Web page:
Researchers have mapped fungi globally, and this shows where fungal diversity is greatest and where climate change is most likely to harm fungi. One researcher says that the biodiversity of animals and plants will be affected if fungi die out.
Fungi are omnipresent in soil, on trees and on animals.
For the first time, researchers have mapped the world’s soil fungi, and this shows the locations of many unique fungi and where climate change most severely threatens fungi, requiring protection.
Mapping the distribution patterns and vulnerability of fungi is important in assessing how climate change will affect the world’s plant and animal species, since fungi often live symbiotically with other species.
“We know little about how global climate change will affect fungi and how this will affect other organisms. But since fungi are important for the well-being of other organisms, we need greater insight into the global distribution of fungi and where we should be concerned about them,” explains a researcher involved in the study, Leho Tedersoo, Professor, University of Tartu, Estonia.
The research has been published in Global Change Biology.
100 researchers collected soil samples
Fungi have a very important ecological role and are essential for degrading dead biological material in soil. They are also often symbiotic with trees and plants, supplying nutrients, and often defend plants and trees against harmful organisms.
The new study therefore aimed to map their global distribution, with more than 100 researchers collecting soil samples around the world and sending them for analysis at the University of Tartu in Estonia.
The researchers then identified the composition of soil fungi at the species level. This enabled them to map the global distribution of fungi and identify whether some areas had especially high species diversity or high prevalence of unique fungi species.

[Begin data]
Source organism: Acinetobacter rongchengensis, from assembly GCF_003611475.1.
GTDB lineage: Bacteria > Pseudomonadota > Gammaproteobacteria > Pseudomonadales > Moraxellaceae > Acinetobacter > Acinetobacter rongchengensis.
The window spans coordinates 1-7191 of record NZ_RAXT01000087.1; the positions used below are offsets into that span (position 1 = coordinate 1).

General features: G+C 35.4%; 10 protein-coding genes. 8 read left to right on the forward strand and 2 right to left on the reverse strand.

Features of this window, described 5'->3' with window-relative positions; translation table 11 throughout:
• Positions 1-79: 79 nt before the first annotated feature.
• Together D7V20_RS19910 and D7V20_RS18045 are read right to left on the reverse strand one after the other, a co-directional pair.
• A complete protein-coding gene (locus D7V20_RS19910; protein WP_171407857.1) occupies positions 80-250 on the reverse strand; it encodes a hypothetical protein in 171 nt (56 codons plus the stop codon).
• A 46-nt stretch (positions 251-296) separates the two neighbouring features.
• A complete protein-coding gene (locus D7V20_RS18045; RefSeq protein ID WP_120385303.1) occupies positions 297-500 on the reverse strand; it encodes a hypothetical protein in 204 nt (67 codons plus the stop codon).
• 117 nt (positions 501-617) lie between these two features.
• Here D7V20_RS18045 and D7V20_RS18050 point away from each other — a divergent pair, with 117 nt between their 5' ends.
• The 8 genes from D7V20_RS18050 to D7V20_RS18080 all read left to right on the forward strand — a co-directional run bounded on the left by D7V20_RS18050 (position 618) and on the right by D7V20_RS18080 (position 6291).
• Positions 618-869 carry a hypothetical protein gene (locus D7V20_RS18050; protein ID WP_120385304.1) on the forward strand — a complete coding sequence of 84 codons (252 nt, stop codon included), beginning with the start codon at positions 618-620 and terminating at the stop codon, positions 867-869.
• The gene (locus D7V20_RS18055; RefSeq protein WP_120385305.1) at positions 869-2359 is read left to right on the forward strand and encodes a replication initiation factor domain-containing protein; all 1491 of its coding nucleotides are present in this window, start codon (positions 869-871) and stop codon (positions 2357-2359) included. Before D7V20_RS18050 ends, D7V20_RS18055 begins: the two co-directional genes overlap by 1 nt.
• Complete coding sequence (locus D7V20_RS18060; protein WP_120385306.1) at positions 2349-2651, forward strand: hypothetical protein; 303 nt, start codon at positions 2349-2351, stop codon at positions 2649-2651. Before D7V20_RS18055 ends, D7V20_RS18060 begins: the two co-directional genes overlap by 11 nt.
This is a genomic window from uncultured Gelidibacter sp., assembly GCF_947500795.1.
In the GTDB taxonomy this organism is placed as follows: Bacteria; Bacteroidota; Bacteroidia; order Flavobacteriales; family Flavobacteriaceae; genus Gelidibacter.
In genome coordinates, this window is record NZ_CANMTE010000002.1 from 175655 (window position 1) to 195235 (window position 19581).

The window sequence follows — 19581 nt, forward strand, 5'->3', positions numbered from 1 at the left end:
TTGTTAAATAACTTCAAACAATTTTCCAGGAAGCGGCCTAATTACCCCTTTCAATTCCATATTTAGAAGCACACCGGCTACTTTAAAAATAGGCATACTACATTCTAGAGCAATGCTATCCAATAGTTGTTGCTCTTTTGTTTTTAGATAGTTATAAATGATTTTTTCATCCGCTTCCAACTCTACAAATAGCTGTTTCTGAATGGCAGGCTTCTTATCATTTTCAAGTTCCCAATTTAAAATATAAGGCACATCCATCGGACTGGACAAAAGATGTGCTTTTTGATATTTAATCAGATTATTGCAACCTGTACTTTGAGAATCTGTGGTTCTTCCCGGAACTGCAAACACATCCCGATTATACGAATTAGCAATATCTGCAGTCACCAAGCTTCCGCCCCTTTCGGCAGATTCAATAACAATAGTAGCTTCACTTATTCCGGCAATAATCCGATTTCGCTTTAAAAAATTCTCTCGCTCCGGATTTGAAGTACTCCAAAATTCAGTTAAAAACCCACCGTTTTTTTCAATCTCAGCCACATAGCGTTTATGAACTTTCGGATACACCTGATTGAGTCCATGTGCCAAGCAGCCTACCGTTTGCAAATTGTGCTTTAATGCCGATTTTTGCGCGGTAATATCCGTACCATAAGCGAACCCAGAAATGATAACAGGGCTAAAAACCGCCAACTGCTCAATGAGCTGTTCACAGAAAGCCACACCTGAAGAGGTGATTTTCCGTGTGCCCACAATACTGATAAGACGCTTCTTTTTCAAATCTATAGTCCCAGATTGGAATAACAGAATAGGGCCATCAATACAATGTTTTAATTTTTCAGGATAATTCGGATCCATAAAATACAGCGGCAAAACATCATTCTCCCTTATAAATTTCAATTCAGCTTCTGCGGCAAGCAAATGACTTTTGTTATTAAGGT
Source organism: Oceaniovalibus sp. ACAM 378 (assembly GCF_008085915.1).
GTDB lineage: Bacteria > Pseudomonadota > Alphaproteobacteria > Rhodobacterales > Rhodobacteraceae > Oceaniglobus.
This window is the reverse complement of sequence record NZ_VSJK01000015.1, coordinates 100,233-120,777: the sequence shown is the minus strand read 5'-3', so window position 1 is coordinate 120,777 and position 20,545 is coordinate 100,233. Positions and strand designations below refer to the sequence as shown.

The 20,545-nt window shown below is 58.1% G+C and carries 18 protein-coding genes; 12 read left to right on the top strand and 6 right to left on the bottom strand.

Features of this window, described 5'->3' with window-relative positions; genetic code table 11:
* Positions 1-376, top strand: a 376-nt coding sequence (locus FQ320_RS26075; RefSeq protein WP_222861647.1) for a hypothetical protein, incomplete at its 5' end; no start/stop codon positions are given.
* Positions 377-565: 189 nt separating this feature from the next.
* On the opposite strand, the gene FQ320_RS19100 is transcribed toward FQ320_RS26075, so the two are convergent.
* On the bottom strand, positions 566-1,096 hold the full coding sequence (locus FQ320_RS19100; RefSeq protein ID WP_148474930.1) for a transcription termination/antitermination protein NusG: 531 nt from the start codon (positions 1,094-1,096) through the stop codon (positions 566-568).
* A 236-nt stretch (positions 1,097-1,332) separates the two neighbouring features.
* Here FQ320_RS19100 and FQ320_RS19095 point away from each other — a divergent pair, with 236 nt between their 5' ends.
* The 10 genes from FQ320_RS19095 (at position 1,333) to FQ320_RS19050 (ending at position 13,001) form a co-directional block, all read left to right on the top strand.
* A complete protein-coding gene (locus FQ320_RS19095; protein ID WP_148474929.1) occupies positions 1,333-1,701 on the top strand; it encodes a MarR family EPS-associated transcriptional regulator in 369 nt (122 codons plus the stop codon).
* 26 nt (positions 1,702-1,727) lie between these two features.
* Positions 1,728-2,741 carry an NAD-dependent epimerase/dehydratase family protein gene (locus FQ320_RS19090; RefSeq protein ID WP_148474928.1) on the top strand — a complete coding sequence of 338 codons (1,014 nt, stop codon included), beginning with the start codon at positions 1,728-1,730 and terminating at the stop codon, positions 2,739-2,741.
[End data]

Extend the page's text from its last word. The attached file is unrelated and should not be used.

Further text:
Surprisingly few unique fungi on islands
Some places have many unique fungi species, including Amazonia, Yucatan, western and central Africa, Sri Lanka and New Caledonia, but islands in general do not. This was surprising, since especially tropical islands often host unique animal and plant species that often evolve in new directions because of long-term isolation.
“We were surprised that the island ecosystems did not increase the unique species of fungi. But perhaps this is because fungal spores are airborne, which means they can reach suitable habitats, including islands,” says Leho Tedersoo.
Location of the most vulnerable fungi
The researchers also identified where fungi are most vulnerable to climate change by using various climate models to predict the future climate and compared this with the distribution of fungi.
The most vulnerable regions in the future will be those with higher temperatures and more drought: the densely populated and drier tropical and subtropical regions, especially India and the sub-Saharan Sudanian savanna.
“Climate change threatens fungi and can lead to a sudden loss of biodiversity, not only for the fungi but also for animals and plants, because they are all closely connected through carbon and nutrient cycling processes,” explains Leho Tedersoo.
Fungi, animals and plants need better protection
The researchers also addressed the need for more measures to protect fungi and other soil organisms globally.
The fungal conservation areas with highest priority are vulnerable regions with great fungal biodiversity. This includes alpine regions, which provide many microhabitats for fungal species – the same regions that are already in focus for protecting animals and plants.
Unfortunately, the prospects are not good for protecting animals, plants and fungi in many of these regions, which are typically in low-income countries with high population density.
“But protecting plants and animals also protects fungi. The focus should be on protecting habitats, and we must be better at doing this,” says Leho Tedersoo.
Available for other researchers
Leho Tedersoo explains that although the study aimed to map the distribution of fungi and unique species and to identify global threats to the biodiversity of fungi, the work is not finished yet.
The next step is to use the mapping to obtain insight into the distribution and ecology of fungi in the future.
“All our data and mapping are available to other researchers, and our research will support the entire field in relation to the global distribution patterns of fungi,” concludes Leho Tedersoo.